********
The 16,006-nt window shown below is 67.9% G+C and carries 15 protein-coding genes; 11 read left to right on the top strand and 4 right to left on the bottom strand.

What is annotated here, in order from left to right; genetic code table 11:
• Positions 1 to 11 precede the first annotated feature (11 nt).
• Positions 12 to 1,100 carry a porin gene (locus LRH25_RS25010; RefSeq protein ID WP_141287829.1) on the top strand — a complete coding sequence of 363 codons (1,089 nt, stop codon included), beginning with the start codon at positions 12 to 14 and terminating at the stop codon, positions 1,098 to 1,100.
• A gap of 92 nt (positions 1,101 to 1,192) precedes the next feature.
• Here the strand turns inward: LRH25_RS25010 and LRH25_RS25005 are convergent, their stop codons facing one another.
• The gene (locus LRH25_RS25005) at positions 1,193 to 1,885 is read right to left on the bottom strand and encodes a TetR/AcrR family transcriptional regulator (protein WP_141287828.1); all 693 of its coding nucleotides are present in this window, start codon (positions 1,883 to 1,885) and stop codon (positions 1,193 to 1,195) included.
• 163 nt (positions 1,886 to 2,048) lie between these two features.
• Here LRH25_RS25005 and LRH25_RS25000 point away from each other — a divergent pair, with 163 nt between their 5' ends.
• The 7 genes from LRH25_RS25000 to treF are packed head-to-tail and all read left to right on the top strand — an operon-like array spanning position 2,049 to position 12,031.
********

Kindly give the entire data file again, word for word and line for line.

The 16,006-nt window shown below is 67.9% G+C and carries 15 protein-coding genes; 11 read left to right on the top strand and 4 right to left on the bottom strand.

What is annotated here, in order from left to right; genetic code table 11:
• Positions 1 to 11 precede the first annotated feature (11 nt).
• Positions 12 to 1,100 carry a porin gene (locus LRH25_RS25010; RefSeq protein ID WP_141287829.1) on the top strand — a complete coding sequence of 363 codons (1,089 nt, stop codon included), beginning with the start codon at positions 12 to 14 and terminating at the stop codon, positions 1,098 to 1,100.
• A gap of 92 nt (positions 1,101 to 1,192) precedes the next feature.
• Here the strand turns inward: LRH25_RS25010 and LRH25_RS25005 are convergent, their stop codons facing one another.
• The gene (locus LRH25_RS25005) at positions 1,193 to 1,885 is read right to left on the bottom strand and encodes a TetR/AcrR family transcriptional regulator (protein WP_141287828.1); all 693 of its coding nucleotides are present in this window, start codon (positions 1,883 to 1,885) and stop codon (positions 1,193 to 1,195) included.
• 163 nt (positions 1,886 to 2,048) lie between these two features.
• Here LRH25_RS25005 and LRH25_RS25000 point away from each other — a divergent pair, with 163 nt between their 5' ends.
• The 7 genes from LRH25_RS25000 to treF are packed head-to-tail and all read left to right on the top strand — an operon-like array spanning position 2,049 to position 12,031.